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All carbon or lighter glass will float. Tarpon Nole got it right. The deeper the water the harder/faster you throw down. And also at a steeper angle. You don't need a longer pole if you are not running out length. Although the extra weight would help a bit in that situation. But how often are you experiencing this issue? 5-10%? You have to decide on how often a heavier longer pole will help. But it will suck balls slinging it the other 90% of the time
 

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Discussion Starter · #17 ·
Any thoughts on the MHX push pole that’s on sale now? Only worry is staking out. I like the standard SS tip. Should help push it down too.
 

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Everyone has their preferred pole - but you'll need it to be no shorter than 22' -24' is better (but comes with a few drawbacks while running, handling and storing....). Many like metal points - the downside is one to remember - very easy to lock a metal point into "worm-rock" or hard coral, then break your pole if you don't let go in time...

My current tarpon pole is only 22' (started out, the last time at 24 feet..), an old g.Loomis hybrid with more than one extension over the years. Some of the hassles of deeper water poling have to with technique... There's no law that says you have to stay on the platform in deeper waters. I find that stepping down onto the deck when I have to pole in eight to ten feet of water makes things much easier... Yes, you give up the visibility that height provides - but that's not worth much if you can't get into position effectively....

I do a lot of poling in small and medium rivers where big tarpon are holding like salmon and learned the hard way never to pole against a current if I can possibly help it... The moment you do that, every fish in the vicinity knows that something's up... Pole with the current -and like magic, they no longer sense you at all (and the poling in deeper waters is much, much easier). Fortunately in my area (the rivers that drain into the gulf coast of the 'glades) every river has a front door and a back door (come in the front door on a rising tide -come in the back door on a falling tide). Learning how to find and navigate "back doors" might involve a bit of serious navigation skills... One that I run to requires us to cross three different un-marked "rivers" (all are simply tributaries of the Little or Big Shark rivers). That sort of stuff is something to talk about on another day...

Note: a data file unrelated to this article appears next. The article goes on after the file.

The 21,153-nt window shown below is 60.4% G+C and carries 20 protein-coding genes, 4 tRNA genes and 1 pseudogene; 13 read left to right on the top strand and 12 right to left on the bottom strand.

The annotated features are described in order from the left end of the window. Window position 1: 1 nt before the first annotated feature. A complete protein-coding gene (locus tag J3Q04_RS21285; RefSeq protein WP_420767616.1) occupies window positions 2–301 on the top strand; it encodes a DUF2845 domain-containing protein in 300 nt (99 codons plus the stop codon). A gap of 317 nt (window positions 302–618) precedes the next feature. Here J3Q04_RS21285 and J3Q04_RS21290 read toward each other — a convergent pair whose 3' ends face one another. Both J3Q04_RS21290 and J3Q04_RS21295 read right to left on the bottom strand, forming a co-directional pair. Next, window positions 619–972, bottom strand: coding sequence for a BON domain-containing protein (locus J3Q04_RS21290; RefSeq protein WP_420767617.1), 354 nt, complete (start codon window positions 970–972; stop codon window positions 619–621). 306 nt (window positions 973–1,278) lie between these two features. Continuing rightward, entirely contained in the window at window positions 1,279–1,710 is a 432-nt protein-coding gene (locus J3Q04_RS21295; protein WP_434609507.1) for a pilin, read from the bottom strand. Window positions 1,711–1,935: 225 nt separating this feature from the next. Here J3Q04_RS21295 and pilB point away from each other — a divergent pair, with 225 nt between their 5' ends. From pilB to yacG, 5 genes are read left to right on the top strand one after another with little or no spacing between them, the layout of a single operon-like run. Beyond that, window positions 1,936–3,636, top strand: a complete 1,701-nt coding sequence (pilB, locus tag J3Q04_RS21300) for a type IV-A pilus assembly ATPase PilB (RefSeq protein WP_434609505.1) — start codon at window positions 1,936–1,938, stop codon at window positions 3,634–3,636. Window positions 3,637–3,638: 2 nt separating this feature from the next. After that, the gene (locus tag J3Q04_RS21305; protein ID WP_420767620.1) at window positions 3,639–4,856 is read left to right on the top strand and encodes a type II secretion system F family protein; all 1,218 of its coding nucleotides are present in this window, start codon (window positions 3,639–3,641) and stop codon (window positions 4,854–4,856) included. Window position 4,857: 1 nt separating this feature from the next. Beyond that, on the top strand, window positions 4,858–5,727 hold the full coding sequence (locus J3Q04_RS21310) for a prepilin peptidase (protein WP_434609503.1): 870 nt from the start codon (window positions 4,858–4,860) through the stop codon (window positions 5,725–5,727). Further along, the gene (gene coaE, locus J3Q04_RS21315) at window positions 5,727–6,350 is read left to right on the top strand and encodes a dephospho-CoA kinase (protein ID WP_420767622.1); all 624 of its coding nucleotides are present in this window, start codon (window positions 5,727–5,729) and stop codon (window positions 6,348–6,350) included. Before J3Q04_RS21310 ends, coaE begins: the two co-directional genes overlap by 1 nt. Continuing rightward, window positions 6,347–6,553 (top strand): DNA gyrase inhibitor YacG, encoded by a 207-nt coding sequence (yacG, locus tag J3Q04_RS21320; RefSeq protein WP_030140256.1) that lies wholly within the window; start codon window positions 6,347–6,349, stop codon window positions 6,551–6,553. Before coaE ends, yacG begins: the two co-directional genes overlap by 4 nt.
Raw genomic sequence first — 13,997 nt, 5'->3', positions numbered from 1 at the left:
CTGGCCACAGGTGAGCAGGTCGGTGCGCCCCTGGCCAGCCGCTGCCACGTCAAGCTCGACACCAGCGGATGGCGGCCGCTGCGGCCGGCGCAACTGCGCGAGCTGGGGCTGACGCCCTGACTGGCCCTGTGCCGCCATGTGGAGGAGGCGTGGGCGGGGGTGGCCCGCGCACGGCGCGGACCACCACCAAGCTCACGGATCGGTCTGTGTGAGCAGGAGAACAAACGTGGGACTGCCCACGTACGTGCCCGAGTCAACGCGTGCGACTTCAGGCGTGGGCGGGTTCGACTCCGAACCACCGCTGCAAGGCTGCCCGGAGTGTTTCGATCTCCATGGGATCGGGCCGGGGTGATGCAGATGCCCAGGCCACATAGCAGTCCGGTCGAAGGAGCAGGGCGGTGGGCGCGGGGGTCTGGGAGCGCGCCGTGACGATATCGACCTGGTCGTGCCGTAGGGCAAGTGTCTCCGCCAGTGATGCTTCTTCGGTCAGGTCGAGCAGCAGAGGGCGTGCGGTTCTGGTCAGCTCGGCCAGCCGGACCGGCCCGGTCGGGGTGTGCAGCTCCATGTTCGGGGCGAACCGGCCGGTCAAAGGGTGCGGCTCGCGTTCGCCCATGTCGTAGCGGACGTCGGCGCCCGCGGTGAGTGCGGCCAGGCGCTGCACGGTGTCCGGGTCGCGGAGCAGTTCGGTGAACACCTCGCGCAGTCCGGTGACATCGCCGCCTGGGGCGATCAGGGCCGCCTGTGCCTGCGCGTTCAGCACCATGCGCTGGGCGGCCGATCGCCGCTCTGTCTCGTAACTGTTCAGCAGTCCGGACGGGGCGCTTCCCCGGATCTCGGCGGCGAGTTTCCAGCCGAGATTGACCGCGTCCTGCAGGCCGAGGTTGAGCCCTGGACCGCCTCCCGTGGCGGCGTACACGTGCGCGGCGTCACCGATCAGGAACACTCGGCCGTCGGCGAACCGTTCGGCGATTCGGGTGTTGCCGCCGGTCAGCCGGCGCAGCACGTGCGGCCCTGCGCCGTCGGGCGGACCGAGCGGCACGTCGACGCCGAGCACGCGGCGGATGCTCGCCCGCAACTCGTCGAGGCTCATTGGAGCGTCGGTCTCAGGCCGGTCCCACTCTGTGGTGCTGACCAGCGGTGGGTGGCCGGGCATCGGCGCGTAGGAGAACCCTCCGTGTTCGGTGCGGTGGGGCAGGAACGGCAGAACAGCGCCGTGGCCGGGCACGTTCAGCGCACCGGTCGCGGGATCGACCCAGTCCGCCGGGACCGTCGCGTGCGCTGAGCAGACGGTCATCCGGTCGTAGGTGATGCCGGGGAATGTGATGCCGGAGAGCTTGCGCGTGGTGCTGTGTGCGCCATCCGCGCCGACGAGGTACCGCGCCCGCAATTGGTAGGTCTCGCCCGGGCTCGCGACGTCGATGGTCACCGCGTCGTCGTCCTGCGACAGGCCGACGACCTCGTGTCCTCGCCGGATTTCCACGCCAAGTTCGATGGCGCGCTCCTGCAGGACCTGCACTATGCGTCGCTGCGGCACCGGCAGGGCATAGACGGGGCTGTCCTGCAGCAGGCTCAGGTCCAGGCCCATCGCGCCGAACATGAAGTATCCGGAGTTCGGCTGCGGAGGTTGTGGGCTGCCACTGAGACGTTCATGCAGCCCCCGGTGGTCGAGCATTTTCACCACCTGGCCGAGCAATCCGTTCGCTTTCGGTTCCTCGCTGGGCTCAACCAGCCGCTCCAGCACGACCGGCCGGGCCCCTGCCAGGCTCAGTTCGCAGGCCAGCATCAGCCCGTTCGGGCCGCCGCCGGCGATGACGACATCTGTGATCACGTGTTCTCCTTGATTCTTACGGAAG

For those with shorter poles - check with whoever made it - they may be able to provide an extension (with the right sized ferrule - no such thing as a standard diameter pushpole.... if you ever check out a Biscayne pole you'll quickly find that it's noticeably larger in diameter than others...). Installed properly, you'll not notice the ferrule at all...

Back to poling in deeper waters.. on a soft bottom your pushpole is also your stakeout pole -and with a bit of practice you can stop and hold on a dime... On hard or rock bottom (the bottom of most of the rivers I work...) you're going to need a rock anchor (a folding grapnel is a pretty good solution - but only on rock or broken bottom - they are worthless on soft bottom areas). Set that small anchor on a short line (maybe 20 to 25 feet) so that you can step down off the platform and drop it when needed...

For those of you with Power Poles - they're useless in deeper areas.... so you have to make plans. I've noticed by the way, that really skilled guides in the Keys also can work a small anchor off their bow - while standing up on the platform to swing the stern one way or the other so that their angler can make the best presentation as fish come to where you're holding....